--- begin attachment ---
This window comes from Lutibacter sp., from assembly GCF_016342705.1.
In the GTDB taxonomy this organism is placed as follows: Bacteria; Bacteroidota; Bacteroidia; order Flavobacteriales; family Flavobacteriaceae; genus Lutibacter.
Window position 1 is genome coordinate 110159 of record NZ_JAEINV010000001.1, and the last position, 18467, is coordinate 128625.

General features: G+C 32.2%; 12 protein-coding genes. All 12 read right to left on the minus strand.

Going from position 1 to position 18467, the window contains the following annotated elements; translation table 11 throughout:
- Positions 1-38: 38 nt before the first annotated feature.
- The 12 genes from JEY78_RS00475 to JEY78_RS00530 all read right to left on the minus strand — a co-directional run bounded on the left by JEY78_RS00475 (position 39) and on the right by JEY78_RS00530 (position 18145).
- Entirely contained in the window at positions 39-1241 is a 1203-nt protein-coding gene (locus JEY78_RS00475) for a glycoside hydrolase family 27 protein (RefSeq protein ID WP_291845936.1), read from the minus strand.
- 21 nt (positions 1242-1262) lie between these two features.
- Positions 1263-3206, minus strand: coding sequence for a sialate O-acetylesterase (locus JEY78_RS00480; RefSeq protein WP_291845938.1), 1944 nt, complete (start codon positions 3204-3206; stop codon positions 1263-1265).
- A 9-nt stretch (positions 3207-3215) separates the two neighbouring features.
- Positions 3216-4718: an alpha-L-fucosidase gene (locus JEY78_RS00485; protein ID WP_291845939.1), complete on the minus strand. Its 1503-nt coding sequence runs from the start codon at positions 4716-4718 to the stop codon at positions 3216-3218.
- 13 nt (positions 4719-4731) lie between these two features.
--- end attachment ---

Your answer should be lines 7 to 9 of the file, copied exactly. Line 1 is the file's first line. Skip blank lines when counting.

- The 12 genes from JEY78_RS00475 to JEY78_RS00530 all read right to left on the minus strand — a co-directional run bounded on the left by JEY78_RS00475 (position 39) and on the right by JEY78_RS00530 (position 18145).
- Entirely contained in the window at positions 39-1241 is a 1203-nt protein-coding gene (locus JEY78_RS00475) for a glycoside hydrolase family 27 protein (RefSeq protein ID WP_291845936.1), read from the minus strand.
- 21 nt (positions 1242-1262) lie between these two features.